Invited Speaker Australian Society for Microbiology Annual Scientific Meeting 2018

Koala retrovirus infection in Queensland and South Australian koala populations (#37)

Joanne Meers 1 , Nishat Sarker 1 , Richard Emes 2 , Jessica Fabijan 3 , Farhid Hemmatzadeh 3 , Jasmeet Kaler 2 , Helen Owen 1 , Jennifer Seddon 1 , Greg Simmons 1 , Natasha Speight 3 , Rachael Tarlinton 2 , Darren Trott 3 , Lucy Woolford 3
  1. School of Veterinary Science, University of Queensland, Gatton, QLD, Australia
  2. School of Veterinary Medicine and Science, The University of Nottingham, Leicestershire, England
  3. School of Animal and Veterinary Science, The University of Adelaide, Roseworthy, South Australia, Australia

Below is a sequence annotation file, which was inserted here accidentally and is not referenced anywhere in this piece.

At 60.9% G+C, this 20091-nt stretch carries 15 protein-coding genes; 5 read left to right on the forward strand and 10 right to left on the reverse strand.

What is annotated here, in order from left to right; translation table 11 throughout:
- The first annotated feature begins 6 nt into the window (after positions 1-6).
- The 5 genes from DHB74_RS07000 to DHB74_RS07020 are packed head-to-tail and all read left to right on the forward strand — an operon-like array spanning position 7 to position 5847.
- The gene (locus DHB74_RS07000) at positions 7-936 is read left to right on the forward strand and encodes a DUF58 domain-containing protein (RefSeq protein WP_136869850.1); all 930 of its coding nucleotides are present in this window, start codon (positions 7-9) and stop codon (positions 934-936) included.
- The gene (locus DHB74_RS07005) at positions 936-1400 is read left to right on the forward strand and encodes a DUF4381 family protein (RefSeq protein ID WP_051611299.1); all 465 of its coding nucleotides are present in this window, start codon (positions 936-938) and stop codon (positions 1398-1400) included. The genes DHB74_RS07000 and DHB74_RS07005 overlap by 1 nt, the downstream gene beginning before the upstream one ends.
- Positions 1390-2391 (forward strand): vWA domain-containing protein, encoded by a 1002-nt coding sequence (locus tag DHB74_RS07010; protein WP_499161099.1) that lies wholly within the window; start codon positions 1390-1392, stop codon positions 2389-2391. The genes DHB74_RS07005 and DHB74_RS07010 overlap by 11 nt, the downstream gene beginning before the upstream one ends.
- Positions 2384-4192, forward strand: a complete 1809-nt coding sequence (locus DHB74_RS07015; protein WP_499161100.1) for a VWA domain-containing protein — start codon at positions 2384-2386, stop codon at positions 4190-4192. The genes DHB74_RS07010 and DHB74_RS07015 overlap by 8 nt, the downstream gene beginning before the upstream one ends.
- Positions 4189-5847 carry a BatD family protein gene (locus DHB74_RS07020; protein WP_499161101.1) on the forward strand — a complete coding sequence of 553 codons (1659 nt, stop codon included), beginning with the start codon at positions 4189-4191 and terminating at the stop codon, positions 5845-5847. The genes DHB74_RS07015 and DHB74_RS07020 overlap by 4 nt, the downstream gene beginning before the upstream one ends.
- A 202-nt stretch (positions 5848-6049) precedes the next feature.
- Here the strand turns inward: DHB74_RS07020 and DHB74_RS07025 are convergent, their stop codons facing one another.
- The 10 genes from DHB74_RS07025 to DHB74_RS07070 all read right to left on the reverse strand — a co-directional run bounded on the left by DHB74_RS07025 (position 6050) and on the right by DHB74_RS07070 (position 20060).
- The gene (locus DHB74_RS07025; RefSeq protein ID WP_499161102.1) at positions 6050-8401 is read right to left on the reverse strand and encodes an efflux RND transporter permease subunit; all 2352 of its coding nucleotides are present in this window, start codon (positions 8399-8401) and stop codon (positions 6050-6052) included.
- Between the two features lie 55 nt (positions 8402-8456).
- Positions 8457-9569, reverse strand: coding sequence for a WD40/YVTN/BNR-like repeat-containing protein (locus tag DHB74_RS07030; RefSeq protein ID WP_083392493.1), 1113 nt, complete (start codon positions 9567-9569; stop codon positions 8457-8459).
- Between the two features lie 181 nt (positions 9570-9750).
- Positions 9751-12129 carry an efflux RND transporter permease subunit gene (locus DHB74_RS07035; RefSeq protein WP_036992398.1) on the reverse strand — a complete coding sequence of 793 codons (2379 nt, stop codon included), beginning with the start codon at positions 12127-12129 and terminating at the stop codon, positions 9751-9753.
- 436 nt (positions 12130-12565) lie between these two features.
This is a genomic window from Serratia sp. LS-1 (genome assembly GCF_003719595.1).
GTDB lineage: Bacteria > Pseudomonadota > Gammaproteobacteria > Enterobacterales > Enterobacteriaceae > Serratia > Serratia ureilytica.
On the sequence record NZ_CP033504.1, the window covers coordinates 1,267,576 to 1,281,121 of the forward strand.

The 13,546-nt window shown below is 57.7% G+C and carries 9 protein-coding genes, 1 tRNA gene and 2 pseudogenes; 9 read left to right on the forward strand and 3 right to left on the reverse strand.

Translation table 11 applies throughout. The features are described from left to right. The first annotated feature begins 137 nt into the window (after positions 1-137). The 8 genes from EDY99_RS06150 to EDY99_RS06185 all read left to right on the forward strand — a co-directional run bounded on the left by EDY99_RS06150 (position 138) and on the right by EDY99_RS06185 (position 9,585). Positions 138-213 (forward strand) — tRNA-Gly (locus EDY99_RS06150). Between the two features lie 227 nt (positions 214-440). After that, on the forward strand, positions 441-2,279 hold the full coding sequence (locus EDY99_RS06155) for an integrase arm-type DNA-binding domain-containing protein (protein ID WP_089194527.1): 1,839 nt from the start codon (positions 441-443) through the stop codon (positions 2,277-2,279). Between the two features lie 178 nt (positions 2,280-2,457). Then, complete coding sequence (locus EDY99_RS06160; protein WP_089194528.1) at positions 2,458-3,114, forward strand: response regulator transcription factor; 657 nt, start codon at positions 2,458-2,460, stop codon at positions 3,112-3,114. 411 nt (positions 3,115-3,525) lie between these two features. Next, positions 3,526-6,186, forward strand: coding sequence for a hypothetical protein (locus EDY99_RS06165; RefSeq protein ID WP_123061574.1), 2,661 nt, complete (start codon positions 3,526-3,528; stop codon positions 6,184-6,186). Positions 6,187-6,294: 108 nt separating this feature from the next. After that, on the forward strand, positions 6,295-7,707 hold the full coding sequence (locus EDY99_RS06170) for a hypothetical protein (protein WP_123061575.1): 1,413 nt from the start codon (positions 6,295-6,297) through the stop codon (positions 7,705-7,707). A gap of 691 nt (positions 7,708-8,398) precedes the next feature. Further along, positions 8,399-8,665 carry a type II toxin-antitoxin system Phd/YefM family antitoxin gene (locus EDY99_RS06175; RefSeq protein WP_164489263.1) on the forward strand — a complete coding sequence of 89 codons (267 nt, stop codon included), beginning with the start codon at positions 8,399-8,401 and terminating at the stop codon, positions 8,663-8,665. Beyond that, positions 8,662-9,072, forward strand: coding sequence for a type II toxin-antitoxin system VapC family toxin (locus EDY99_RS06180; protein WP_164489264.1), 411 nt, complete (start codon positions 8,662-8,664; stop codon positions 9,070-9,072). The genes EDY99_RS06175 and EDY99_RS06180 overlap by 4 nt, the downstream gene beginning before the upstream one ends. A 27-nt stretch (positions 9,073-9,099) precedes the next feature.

Koala populations are in decline in many regions of Australia, with disease, injury and habitat loss the main causes. Koala retrovirus (KoRV) is considered an important threat to koala health and survival. The nature of KoRV infection is complex, with apparently different patterns of infection and disease in different regions of the country. We investigated the nature of KoRV infection in two distinct koala populations, sampling 105 koalas in South Australia (SA) and 71 koalas in Queensland (QLD). The study analysed proviral (DNA) and plasma viral (RNA) levels, the completeness of proviral inserts and expression of viral genes, and the diversity of nucleotide sequence of the env gene. The association of these parameters with disease syndromes was investigated. SA koalas had lower mean proviral and viral loads than QLD koalas and many SA animals apparently possessed incomplete proviral inserts and expressed only some viral genes. There was an association between viral RNA loads and the presence of neoplasia in both populations, and QLD koalas with clinical chlamydiosis had higher proviral and viral loads than healthy QLD koalas. Diversity of env subtypes was high within individual koalas in both populations, in both proviral DNA in cells and in expressed viral RNA in plasma. KoRV-A was the predominant proviral subtype in SA and QLD koalas, and although it was also the predominant RNA subtype in SA, subtypes B and D were the predominant RNA subtypes in QLD. In contrast to findings of others, KoRV-B was not associated with neoplasia in either population. However, other subtypes in either proviral DNA or viral RNA forms showed associations with chlamydiosis and neoplasia. These results demonstrate even greater complexity of the host-virus relationship between KoRV and koalas than previously recognized.  Hypotheses on the endogenous versus exogenous nature of KoRV infection in different koala populations are supported by some, but not all of our findings. Better understanding of this virus has potential to aid koala conservation programs.